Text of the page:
And speculation without a testable hypothesis is as useful as The Bible. But GR is a bad example to make your case.
Relativity - that is things are relative TO each other. And the relationship is clearly defined. So you can always measure one thing in respect to another to yield prediction.
Any time you have a relationship between two inter-dependent variables and you can measure both then you necessarily have a transfer function!
If you have a transfer function - you have prediction! Because causality.
Uh what? I am not attributing anything TO red shift! I am USING it to measure the expansion. It's just a metric.uwot wrote: ↑Sun Sep 30, 2018 11:56 pmYou are no more or less attributing the acceleration of the expansion of the universe implied by the observable red shift, than you are attributing the Earth going round the Sun because it is following a geodesic. It's completely superfluous from an instrumentalist point of view and many physicists don't bother. Others do.
To the question of "how do you measure dark energy" - you said "red shift". I countered with "that is how you measure the universe's expansion". If you are using red shift (universe expansion) to measure dark energy that is a proxy-measure! You are necessarily implying a direct relationship (e.g causality) between the universe's expansion and dark matter, so show me a transfer function.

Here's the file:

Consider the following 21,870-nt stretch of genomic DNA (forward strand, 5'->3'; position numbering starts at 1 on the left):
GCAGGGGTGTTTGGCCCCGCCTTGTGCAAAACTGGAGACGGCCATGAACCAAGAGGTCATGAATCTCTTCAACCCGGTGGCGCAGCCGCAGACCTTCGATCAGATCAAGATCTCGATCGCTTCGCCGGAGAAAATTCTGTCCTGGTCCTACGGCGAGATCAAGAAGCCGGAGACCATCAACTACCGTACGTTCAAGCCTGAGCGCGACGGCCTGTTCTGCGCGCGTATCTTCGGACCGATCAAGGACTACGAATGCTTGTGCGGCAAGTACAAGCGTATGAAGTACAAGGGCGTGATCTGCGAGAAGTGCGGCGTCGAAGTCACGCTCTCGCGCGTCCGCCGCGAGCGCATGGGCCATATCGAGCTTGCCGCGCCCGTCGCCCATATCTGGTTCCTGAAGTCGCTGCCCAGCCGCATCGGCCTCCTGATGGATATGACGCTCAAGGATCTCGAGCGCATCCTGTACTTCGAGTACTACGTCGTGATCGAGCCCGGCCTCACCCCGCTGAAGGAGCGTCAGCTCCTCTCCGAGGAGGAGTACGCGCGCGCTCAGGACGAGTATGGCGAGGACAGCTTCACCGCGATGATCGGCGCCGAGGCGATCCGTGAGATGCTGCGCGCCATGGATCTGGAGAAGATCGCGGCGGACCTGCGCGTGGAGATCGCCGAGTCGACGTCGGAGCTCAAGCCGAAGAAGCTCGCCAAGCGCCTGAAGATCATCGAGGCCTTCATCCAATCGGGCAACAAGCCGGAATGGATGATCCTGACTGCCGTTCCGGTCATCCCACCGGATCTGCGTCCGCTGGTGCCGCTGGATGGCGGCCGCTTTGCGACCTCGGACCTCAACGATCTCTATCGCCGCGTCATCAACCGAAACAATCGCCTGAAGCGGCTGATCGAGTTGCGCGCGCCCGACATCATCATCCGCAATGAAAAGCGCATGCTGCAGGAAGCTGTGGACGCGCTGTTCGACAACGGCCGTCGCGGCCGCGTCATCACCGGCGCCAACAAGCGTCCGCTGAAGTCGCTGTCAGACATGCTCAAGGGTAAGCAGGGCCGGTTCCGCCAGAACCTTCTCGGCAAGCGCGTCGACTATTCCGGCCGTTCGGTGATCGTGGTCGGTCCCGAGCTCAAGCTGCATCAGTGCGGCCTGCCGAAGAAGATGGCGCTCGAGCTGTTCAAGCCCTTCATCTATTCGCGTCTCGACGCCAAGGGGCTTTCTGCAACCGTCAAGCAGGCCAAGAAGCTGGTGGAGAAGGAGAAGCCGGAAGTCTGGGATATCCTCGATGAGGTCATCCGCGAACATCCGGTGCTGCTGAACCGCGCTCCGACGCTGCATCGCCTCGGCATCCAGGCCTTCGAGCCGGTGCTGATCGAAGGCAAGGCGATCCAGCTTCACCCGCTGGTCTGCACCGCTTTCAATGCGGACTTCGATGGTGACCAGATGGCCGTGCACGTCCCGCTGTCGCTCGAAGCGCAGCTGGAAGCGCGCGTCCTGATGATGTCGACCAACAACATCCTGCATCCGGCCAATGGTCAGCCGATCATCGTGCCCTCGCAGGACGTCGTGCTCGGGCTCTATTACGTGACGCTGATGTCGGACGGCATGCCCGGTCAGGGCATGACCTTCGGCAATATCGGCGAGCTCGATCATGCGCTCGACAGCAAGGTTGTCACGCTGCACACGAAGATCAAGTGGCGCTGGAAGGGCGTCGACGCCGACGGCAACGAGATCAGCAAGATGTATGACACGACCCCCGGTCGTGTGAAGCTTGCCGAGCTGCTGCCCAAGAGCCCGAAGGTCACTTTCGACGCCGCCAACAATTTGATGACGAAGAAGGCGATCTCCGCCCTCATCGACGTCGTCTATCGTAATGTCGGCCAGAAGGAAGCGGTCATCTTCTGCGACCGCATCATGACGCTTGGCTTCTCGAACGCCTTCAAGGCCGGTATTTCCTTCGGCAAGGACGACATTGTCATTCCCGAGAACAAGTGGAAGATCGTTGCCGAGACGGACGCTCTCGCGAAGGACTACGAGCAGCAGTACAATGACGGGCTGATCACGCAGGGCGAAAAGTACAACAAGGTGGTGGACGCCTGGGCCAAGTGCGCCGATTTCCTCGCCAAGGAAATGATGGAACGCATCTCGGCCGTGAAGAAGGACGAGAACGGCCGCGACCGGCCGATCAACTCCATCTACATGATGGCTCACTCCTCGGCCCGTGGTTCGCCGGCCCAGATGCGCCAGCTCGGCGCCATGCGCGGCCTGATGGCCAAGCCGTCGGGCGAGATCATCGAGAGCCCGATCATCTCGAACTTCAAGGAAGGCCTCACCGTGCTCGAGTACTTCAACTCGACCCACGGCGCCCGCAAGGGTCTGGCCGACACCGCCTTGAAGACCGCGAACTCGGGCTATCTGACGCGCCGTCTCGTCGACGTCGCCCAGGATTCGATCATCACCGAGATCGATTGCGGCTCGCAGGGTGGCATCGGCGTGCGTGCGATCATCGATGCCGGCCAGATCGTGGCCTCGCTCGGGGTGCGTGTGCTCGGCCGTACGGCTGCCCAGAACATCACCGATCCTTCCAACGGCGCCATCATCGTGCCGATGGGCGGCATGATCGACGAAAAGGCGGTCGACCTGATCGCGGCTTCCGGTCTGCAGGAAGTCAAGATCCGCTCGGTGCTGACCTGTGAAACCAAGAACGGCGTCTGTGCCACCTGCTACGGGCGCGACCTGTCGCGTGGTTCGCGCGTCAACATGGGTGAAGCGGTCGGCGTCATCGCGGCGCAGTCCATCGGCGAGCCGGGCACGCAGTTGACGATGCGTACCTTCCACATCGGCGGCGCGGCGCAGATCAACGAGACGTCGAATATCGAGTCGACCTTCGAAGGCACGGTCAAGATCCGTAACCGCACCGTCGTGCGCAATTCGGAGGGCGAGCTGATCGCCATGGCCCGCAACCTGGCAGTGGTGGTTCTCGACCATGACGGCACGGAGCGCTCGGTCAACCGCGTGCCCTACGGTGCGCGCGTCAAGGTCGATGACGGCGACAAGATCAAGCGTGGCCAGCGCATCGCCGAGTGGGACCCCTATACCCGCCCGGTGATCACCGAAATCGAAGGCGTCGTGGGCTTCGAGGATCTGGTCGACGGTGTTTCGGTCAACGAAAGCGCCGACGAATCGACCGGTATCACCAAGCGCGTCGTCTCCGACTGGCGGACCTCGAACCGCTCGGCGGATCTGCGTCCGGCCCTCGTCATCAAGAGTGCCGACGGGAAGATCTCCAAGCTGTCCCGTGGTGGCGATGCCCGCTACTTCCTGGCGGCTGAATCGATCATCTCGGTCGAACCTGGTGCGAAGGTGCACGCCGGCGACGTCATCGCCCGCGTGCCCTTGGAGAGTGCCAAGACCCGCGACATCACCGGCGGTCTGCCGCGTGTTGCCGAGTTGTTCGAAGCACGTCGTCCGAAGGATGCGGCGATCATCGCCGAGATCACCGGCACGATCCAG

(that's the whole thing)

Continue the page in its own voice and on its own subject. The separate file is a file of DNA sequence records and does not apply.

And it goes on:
Irrespective of your verbal tango - measuring ANYTHING is an instrumentalist point of view! Because all measurement predict at least one thing - a human experience.
You are still talking about explanation. I am still talking about prediction. A variable that is accelerating can still be described as a limit function of time. No dark energy necessary. You just have to sample a few datapoints to establish a trend.
Strawman. BECAUSE e = mcc, you can predict energy in terms of mass and mass in terms of energy. e = mcc IS the transfer function!
Predict redshift in terms of something else. Show me a transfer function.
Do I have to? You don't have a transfer function.
Overruled. Until you present a test/transfer function.